Issue 2002/3-4 (258-259) - Carnival. Life and Literature

Zbigniew Benedyktowicz Carnival. Life and Literature 
Dariusz Czaja Life or Non-transparency.Beyond the Anthropology of Culture  

The category of “culture" is one of the most frequently used (and abused) terms in anthropology. Its application is by no means epistemologically innocent but upon each occasion embroils the researcher into a wider context of methodological and even philosophical conjectures. Its employment in an anthropological context carries a frequently unconscious burden of positivistic premises, despite universal declarations about an anti-positivistic breakthrough. As a rule, “culture” relates to that which can be “objectively” examined and proven, and penetrates those spheres which science deemed suitable to study.

The author suggests a return to the rather forgotten category of ,,life" conceived by Wilhem Dilthey as well as enlivening the conceptions expounded by representatives of the so-called philosophy of life (Bollnow, Misch, Simmel). Moreover, he demonstrates that “life” is a category much more capacious than culture despite the vaccilating nature of meanings, and much more useful in interpretative anthropology. It extracts from examined reality not only the semiotic aspect but also the existential and metaphysical dimension. By depicting both the simplicity and convoluted nature of the category of “life” the author refers to Life. A Manual, the novel by George Perec, and upon the basis of several selected motifs presents his theses about the non-transparent nature of life envisaged as a horizon that still evades scientific thought.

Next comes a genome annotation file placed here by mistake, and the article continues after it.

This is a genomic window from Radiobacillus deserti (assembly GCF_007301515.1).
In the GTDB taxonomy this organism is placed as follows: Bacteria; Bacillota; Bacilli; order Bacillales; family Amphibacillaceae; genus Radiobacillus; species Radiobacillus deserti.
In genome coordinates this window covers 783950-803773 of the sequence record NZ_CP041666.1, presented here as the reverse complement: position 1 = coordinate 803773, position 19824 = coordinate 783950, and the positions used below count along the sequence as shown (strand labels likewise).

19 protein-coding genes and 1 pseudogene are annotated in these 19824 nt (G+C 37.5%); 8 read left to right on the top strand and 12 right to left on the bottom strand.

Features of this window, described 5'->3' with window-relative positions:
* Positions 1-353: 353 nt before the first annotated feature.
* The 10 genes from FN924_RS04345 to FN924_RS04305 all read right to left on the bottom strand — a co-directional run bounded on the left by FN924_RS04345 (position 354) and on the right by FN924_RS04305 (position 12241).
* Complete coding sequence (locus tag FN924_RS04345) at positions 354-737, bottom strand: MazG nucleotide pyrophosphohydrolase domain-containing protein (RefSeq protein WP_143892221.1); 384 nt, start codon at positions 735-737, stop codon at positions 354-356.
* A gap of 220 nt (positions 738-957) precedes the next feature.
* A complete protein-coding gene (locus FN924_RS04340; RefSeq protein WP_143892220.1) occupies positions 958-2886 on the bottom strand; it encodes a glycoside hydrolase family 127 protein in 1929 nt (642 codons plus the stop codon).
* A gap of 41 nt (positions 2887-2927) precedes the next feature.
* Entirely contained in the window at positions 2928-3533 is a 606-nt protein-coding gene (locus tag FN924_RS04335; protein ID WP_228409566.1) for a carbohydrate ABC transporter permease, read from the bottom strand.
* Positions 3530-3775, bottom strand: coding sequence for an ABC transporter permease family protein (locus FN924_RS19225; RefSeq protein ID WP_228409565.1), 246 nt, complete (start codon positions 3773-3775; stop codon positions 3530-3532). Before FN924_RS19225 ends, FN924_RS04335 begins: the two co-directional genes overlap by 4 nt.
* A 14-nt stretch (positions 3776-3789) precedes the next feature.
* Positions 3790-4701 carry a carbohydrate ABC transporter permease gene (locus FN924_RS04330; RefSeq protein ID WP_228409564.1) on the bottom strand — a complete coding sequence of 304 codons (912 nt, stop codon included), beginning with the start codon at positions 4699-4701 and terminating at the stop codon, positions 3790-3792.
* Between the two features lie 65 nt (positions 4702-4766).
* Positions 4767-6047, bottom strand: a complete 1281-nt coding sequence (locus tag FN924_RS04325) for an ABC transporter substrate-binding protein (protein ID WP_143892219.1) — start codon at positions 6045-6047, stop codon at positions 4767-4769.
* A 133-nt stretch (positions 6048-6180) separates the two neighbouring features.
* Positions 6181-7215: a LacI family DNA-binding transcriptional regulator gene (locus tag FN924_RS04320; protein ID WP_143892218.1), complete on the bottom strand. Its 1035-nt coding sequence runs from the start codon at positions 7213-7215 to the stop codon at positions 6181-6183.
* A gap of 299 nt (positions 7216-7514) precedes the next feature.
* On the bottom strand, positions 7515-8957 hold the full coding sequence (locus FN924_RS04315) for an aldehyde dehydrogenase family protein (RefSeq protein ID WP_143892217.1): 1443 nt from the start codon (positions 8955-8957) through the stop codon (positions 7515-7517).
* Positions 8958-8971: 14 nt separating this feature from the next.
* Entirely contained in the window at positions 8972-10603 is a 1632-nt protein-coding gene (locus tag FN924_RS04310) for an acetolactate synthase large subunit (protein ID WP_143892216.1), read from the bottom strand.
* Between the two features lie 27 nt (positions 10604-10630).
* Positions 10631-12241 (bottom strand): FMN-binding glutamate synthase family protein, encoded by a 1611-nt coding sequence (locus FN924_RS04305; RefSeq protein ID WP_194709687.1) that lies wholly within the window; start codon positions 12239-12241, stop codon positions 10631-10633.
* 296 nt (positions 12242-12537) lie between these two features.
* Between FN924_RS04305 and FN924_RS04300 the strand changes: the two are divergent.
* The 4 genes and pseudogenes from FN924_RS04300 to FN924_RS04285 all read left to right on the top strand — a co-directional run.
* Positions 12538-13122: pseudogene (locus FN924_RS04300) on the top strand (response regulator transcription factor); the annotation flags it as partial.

Commentaries and Polemics
Wojciech Michera The Culture, Empathy and Technics of Slicing up 
Wiesław Szpilka Live and Let Live 
Czesław Robotycki Hremeneutics and Life on the Margins of Dariusz Czaja’s Considerations 
Dariusz Czaja A few Questions cocerning Life 
Antoni Kroh The Old River Valley. The Prince. Telephones. The Clock  

Three recollections, three refined and concise “pictures from the past” comprise a fragment of a book whose author referred to his own biographical memory. The select examples exceed mere sentimental “memoirs”. The author offers the reader not only a delectable anecdote and a glimpse of the manners and morals of the past, but also demonstrates the way in which History becomes amazingly intertwined with the private and unique history of an individual.

Aleksandra Melbechowska-Luty Akin to a Jewel in His Crown  

A me stresso is the title of an exhibition of paintings by Jacek Sempoliński organised in the Warsaw Zachęta Gallery and crowning the heretofore oeuvre of the artist. The review discusses works featured in the showrooms and comments on the form of the display - impressive, well-conceived and rendering the exhibition a theatrical spectacle of sorts. The second part of the text presents Sempoliński's book Władztwo i slużba (Dominion and Service), a collection of 89 texts from 1958-2001, brilliant “miniatures” about art written in a definitive and concise style.

Krzysztof Czyżewski, Michał Jagiełło, Bożena Żółtowska Polish Folk Art by Aleksander Jackowski 
Ethnology Today
Victor Turner Are there universals of performance in myth, ritual, and drama?